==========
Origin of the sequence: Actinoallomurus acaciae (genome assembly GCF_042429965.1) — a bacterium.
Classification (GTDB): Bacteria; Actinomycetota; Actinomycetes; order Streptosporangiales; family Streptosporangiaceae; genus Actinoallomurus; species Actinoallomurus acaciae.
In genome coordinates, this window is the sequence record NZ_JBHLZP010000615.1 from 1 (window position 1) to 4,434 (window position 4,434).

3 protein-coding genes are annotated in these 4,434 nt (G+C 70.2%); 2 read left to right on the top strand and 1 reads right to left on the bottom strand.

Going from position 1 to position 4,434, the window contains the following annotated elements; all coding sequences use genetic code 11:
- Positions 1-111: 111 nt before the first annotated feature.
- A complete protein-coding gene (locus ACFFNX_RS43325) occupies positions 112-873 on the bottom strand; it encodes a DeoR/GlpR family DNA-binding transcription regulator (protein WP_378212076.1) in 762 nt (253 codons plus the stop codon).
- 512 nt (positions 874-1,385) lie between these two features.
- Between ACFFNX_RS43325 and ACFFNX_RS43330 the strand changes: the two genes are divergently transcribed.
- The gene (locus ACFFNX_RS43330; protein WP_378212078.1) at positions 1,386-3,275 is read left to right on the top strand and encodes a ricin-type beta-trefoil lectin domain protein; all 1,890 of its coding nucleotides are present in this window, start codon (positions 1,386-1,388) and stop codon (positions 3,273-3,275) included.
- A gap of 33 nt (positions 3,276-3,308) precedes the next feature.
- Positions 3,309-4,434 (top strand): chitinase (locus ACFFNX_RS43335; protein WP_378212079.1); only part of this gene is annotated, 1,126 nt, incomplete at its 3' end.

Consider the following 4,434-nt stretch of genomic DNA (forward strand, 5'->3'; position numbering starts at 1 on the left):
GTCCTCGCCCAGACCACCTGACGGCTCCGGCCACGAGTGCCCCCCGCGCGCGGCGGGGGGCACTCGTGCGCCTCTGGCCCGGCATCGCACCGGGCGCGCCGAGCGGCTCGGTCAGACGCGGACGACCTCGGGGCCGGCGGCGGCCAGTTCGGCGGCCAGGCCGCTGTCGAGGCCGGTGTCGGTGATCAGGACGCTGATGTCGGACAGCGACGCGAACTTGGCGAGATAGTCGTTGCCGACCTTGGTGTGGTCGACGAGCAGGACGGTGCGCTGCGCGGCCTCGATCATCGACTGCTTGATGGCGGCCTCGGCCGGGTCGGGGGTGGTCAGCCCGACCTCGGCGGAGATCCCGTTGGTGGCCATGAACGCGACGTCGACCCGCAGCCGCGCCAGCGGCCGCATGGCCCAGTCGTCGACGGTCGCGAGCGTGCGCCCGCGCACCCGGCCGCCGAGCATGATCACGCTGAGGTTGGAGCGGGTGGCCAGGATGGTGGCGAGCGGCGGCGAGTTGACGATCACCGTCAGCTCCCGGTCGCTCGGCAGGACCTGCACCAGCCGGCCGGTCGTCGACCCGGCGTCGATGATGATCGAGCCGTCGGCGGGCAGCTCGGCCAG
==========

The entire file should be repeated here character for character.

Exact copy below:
Origin of the sequence: Actinoallomurus acaciae (genome assembly GCF_042429965.1) — a bacterium.
Classification (GTDB): Bacteria; Actinomycetota; Actinomycetes; order Streptosporangiales; family Streptosporangiaceae; genus Actinoallomurus; species Actinoallomurus acaciae.
In genome coordinates, this window is the sequence record NZ_JBHLZP010000615.1 from 1 (window position 1) to 4,434 (window position 4,434).

3 protein-coding genes are annotated in these 4,434 nt (G+C 70.2%); 2 read left to right on the top strand and 1 reads right to left on the bottom strand.

Going from position 1 to position 4,434, the window contains the following annotated elements; all coding sequences use genetic code 11:
- Positions 1-111: 111 nt before the first annotated feature.
- A complete protein-coding gene (locus ACFFNX_RS43325) occupies positions 112-873 on the bottom strand; it encodes a DeoR/GlpR family DNA-binding transcription regulator (protein WP_378212076.1) in 762 nt (253 codons plus the stop codon).
- 512 nt (positions 874-1,385) lie between these two features.
- Between ACFFNX_RS43325 and ACFFNX_RS43330 the strand changes: the two genes are divergently transcribed.
- The gene (locus ACFFNX_RS43330; protein WP_378212078.1) at positions 1,386-3,275 is read left to right on the top strand and encodes a ricin-type beta-trefoil lectin domain protein; all 1,890 of its coding nucleotides are present in this window, start codon (positions 1,386-1,388) and stop codon (positions 3,273-3,275) included.
- A gap of 33 nt (positions 3,276-3,308) precedes the next feature.
- Positions 3,309-4,434 (top strand): chitinase (locus ACFFNX_RS43335; protein WP_378212079.1); only part of this gene is annotated, 1,126 nt, incomplete at its 3' end.

Consider the following 4,434-nt stretch of genomic DNA (forward strand, 5'->3'; position numbering starts at 1 on the left):
GTCCTCGCCCAGACCACCTGACGGCTCCGGCCACGAGTGCCCCCCGCGCGCGGCGGGGGGCACTCGTGCGCCTCTGGCCCGGCATCGCACCGGGCGCGCCGAGCGGCTCGGTCAGACGCGGACGACCTCGGGGCCGGCGGCGGCCAGTTCGGCGGCCAGGCCGCTGTCGAGGCCGGTGTCGGTGATCAGGACGCTGATGTCGGACAGCGACGCGAACTTGGCGAGATAGTCGTTGCCGACCTTGGTGTGGTCGACGAGCAGGACGGTGCGCTGCGCGGCCTCGATCATCGACTGCTTGATGGCGGCCTCGGCCGGGTCGGGGGTGGTCAGCCCGACCTCGGCGGAGATCCCGTTGGTGGCCATGAACGCGACGTCGACCCGCAGCCGCGCCAGCGGCCGCATGGCCCAGTCGTCGACGGTCGCGAGCGTGCGCCCGCGCACCCGGCCGCCGAGCATGATCACGCTGAGGTTGGAGCGGGTGGCCAGGATGGTGGCGAGCGGCGGCGAGTTGACGATCACCGTCAGCTCCCGGTCGCTCGGCAGGACCTGCACCAGCCGGCCGGTCGTCGACCCGGCGTCGATGATGATCGAGCCGTCGGCGGGCAGCTCGGCCAG